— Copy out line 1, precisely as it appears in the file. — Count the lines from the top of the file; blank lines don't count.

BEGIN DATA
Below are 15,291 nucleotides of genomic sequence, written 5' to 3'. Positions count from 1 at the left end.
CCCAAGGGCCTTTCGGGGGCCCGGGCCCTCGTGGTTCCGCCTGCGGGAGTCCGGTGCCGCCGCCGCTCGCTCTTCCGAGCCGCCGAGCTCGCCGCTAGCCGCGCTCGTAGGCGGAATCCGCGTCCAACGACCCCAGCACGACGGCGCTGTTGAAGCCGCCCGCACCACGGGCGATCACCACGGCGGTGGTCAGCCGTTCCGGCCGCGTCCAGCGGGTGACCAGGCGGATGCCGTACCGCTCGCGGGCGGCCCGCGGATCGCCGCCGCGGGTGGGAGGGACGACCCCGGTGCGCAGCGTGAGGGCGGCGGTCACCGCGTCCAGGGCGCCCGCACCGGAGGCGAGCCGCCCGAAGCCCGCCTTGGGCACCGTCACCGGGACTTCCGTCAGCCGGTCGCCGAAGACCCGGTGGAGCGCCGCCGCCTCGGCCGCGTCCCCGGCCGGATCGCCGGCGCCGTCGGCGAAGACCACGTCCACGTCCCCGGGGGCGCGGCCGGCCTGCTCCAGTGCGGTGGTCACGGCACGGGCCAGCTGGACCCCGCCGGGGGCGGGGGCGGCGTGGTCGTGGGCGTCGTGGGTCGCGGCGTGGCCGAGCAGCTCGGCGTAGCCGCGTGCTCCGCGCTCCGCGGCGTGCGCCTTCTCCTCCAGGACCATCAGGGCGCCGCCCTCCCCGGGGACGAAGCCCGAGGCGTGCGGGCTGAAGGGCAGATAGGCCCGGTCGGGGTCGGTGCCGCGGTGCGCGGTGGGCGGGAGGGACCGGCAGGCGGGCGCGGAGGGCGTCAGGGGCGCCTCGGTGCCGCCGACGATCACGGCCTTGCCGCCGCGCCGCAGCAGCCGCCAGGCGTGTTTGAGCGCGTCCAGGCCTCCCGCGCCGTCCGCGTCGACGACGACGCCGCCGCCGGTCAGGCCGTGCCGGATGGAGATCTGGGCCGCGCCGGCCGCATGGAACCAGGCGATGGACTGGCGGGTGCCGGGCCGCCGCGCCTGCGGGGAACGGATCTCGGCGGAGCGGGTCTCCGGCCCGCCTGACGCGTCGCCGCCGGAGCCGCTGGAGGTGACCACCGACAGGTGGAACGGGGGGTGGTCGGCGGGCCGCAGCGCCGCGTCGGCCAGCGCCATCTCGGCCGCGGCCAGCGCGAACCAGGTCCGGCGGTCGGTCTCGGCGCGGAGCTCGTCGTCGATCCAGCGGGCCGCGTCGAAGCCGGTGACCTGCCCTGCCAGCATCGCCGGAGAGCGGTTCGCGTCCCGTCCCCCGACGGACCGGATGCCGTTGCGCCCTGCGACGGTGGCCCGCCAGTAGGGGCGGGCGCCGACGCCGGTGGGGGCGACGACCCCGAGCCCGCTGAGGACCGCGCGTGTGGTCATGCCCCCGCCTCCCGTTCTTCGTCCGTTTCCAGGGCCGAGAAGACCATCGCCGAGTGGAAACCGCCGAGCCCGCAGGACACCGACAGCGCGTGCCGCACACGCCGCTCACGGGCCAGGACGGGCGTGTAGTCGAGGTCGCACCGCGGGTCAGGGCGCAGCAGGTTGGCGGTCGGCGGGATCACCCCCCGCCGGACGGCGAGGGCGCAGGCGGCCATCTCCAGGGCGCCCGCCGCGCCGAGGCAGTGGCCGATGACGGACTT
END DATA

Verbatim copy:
Below are 15,291 nucleotides of genomic sequence, written 5' to 3'. Positions count from 1 at the left end.